A man accused of killing one person and injuring five others at a Presbyterian church in Taiwan on May 15 has been charged with aggravated manslaughter, prosecutors said Friday.
David Wenwei Chou, 68, is charged with murder, attempted murder and other serious offenses in connection with last month’s shooting.
This week, Orange County prosecutors added a heinous crime to the murder charge because they believe John Cheng’s murder was motivated by race, color, religion, nationality or country of origin.
Hate crime corrections were also added to each of the five crimes of attempted murder.
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If convicted, Chaula could face up to the death penalty for all charges, including four counts of possession of an explosive device, lying in wait and firing a personal gun that led to his death.
Last month, Orange County Sheriff Don Barnes called the shooting a “politically motivated hate incident,” and Chou is believed to have “specifically targeted the Taiwanese community.”
Barnes said he left notes in his car, written in Chinese, saying he did not believe Taiwan should be independent of China. The sheriff said he was arguing with the Taiwanese people about how the man had treated them while living in Taiwan.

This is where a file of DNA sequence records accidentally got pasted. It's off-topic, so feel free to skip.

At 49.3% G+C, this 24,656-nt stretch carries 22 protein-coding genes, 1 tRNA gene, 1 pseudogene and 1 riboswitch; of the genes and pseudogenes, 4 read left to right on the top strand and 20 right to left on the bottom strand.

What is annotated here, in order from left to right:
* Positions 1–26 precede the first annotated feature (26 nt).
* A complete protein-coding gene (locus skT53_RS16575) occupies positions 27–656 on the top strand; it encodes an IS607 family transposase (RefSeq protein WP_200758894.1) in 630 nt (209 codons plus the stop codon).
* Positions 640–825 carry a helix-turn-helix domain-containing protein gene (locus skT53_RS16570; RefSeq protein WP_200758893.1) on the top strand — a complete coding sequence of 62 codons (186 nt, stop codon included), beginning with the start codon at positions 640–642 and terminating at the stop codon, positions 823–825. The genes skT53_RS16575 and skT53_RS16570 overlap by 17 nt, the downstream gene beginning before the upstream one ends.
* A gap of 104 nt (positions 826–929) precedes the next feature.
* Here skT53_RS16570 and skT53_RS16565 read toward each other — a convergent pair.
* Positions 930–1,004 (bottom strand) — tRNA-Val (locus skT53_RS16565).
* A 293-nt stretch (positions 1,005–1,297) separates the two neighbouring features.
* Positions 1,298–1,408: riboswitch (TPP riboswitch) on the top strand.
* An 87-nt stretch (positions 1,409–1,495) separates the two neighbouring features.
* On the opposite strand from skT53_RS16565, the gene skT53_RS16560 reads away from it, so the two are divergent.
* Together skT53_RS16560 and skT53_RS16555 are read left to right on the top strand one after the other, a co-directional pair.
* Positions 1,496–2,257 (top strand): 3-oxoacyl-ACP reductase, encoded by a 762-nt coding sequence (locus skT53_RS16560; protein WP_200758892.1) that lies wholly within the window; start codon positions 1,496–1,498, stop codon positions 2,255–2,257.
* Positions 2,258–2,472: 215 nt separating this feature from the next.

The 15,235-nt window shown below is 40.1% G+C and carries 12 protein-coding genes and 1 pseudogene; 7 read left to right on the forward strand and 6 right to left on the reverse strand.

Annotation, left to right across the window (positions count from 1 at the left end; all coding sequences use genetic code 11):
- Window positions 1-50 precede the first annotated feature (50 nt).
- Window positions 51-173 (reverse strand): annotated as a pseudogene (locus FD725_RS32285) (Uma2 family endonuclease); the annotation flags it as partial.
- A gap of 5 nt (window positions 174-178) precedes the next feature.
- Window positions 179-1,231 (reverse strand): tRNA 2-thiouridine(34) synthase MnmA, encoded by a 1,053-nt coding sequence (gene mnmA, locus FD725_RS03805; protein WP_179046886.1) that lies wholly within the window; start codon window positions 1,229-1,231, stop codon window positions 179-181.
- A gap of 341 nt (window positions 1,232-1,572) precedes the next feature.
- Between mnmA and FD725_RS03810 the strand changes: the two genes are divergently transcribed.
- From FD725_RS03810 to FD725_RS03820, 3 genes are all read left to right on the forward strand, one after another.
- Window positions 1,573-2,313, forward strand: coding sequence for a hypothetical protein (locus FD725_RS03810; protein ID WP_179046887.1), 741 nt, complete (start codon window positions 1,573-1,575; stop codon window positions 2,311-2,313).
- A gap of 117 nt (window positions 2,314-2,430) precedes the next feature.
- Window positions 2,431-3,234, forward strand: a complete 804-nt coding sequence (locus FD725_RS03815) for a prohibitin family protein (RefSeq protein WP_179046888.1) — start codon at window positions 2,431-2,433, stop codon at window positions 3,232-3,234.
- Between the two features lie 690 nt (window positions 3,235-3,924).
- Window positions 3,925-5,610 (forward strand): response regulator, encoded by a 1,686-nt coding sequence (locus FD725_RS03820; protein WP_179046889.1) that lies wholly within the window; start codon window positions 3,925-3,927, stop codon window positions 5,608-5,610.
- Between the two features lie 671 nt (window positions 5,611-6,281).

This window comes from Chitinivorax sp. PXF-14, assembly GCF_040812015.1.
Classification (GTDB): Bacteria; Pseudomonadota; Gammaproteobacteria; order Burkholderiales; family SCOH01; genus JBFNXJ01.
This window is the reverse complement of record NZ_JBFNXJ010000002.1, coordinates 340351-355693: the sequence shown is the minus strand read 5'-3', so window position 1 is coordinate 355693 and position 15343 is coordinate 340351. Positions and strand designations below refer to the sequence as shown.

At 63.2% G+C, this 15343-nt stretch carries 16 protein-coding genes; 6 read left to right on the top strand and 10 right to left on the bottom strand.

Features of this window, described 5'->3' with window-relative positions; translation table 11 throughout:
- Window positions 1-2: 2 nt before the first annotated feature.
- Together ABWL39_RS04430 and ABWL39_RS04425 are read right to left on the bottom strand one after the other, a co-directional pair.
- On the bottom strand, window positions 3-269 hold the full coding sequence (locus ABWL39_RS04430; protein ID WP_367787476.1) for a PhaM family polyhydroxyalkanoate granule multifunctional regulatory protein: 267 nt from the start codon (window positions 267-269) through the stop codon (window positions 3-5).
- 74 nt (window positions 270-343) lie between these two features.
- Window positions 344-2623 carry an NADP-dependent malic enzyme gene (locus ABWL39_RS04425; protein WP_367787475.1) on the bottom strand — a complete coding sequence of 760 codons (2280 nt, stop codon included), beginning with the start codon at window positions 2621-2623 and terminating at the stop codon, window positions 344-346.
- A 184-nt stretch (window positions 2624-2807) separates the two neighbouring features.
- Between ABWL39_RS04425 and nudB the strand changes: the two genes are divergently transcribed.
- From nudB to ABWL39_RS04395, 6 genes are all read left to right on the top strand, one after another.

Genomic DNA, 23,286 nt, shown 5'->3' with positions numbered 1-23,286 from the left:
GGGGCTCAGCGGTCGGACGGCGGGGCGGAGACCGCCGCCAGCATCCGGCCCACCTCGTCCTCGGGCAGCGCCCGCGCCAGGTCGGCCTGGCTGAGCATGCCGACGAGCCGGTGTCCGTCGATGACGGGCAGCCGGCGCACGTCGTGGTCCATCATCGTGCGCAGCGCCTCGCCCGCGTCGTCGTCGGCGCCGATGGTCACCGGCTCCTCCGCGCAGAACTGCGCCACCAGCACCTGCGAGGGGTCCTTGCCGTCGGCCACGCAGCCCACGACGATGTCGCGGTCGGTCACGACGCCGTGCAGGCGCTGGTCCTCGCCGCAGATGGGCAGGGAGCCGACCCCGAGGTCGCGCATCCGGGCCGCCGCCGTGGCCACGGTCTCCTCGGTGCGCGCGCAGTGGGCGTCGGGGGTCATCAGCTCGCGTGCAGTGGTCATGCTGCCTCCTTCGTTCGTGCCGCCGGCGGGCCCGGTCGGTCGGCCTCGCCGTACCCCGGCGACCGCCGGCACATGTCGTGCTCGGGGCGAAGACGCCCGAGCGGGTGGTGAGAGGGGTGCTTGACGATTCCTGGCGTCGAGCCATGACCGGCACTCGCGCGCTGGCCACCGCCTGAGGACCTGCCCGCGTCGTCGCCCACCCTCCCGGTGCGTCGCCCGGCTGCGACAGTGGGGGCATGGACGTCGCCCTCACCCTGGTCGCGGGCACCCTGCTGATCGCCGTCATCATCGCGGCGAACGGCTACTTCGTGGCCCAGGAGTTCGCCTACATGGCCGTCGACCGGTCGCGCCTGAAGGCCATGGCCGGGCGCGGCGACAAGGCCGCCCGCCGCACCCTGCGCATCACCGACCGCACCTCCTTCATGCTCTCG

Prosecutors say Chow entered the Geneva Presbyterian Church in Laguna Woods, California, where the Irwin Taiwan Presbyterian Church rented space, two handguns, several backpacks with extra magazines and four Molotov cocktail equipment.
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He hid his backpack in a banquet hall in the church and closed several doors.
After Chow fired at the congregation, Cheng tried to fight back but was shot dead. Five other people were shot in the incident, but all survived.
After Cheng’s attempts to stop Chau, Pastor Billy Chang, who had come to meet him, ran to the gunman and hit him with a chair. Chang was visiting the church for the first time since moving to Taiwan two years ago.
According to officials and eyewitnesses, Chang said he knocked Chaula to the ground before he could be hit by an electric cord with the help of other residents.
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“He’s scared. I don’t think anyone will attack him,” Chang told the Los Angeles Times.